This book describes a fractal scale-invariant, velocity dependent framework on quantum and macroscopic cosmology detailing an intrinsic self-similar correlation to the geometry and material structure fundamentally constituting those systems. A collection of empirical results are given describing matter, inertial mass and energy, that planets and star systems are quantum particles and atoms respectively through scale relation, a fractal scale variation on weak force interaction, the Higgs mechanism and field, and the fundamental forces. All this is derived through the employment of a unique and explicitly defined scale projection of cosmological systems and dynamics on atomic and quantum systems. Most significantly, it also describes the perihelion precession of Mercury and derives the value of 43.6 arc-secs/century through computer simulation (source code included) using the derived scaling transforms of this framework, giving a viable extension to classical gravity theory.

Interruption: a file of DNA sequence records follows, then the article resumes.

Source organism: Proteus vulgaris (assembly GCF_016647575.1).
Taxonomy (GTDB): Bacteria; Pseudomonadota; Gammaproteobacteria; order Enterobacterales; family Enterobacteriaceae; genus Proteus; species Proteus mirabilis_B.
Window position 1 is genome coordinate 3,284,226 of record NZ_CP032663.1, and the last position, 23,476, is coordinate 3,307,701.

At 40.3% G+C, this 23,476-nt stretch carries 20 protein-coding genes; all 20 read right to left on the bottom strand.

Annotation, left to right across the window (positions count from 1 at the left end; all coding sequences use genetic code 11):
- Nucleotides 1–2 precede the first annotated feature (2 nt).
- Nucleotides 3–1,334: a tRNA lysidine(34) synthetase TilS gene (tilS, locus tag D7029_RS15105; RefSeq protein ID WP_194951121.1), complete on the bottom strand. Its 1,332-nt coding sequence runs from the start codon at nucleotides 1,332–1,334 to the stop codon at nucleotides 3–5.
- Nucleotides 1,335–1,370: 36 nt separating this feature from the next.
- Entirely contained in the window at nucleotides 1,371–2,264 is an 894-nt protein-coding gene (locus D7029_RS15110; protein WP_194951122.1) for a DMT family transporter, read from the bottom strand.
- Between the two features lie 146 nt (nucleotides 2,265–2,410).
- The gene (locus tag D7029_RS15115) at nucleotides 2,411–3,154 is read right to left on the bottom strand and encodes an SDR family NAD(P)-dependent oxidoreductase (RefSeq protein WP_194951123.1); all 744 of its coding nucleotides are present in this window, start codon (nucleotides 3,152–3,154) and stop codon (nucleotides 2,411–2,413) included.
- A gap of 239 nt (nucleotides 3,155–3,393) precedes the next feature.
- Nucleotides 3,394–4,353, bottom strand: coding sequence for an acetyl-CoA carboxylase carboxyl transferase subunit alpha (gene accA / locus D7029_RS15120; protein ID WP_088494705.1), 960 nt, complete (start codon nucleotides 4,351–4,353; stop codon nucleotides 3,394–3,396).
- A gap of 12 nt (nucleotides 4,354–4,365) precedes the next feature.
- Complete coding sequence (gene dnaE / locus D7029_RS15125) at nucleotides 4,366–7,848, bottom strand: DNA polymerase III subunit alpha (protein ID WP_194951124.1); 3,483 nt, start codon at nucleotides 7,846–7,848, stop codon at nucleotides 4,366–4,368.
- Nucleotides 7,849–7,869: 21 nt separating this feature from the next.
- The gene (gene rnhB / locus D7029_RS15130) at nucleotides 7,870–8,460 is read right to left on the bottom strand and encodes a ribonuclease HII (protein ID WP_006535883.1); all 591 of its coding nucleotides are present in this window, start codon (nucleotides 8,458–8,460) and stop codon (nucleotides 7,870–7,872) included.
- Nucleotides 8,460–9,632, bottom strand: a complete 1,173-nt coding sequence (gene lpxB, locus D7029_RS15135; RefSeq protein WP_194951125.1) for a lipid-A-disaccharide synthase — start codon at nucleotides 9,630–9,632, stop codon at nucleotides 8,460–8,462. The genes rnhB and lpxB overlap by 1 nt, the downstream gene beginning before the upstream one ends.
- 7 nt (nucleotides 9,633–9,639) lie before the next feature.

This work is a heuristic and stochastic examination of a deterministic and dynamical fractal scale-invariant framework on quantum and macroscopic cosmology detailing an intrinsic self-similar correlation to the geometry and material structure fundamentally constituting those systems. This work presents a collection of empirical results, mathematical and through computer simulation, on a form of fractal scale cosmology dependent on velocity describing the phenomena of matter, inertial mass and energy through interaction with a permeating spatial quantum medium constituted of sub-quantum particles, and subsequently constituted of smaller discretely scaled self-similar mediums and particles, by scale factors of S, while explicitly employing the principle of relativity. The evidence presented here directly relate quantum, atomic and cosmological objects and systems together with high mathematical precision. It explains weak force interaction, details an explicit fractal scale variation on the Higgs mechanism and field, and further explains all fundamental forces, all through the employment of a unique and explicitly defined scale projection of cosmological systems and dynamics on atomic and quantum systems. It also derives the value of 43.6 (+/-0.4147) arc-seconds/century for the perihelion precession of Mercury through computer simulation, employing the derived mathematical scaling transformations of this framework, giving a viable extension to classical gravity theory. The process and evidence presented in this book requires a temporary suspension from traditional thinking for the sake of scientific exploration. It concludes that contemporary physical theories are indeed correct, but limited in fractal topology and of the mechanisms constituting measurable physical phenomena. They are concluded to be a subset of a much larger framework of the fractal scale cosmology described in this book. This book is offered as an aid to further exploration in fractal scale cosmology.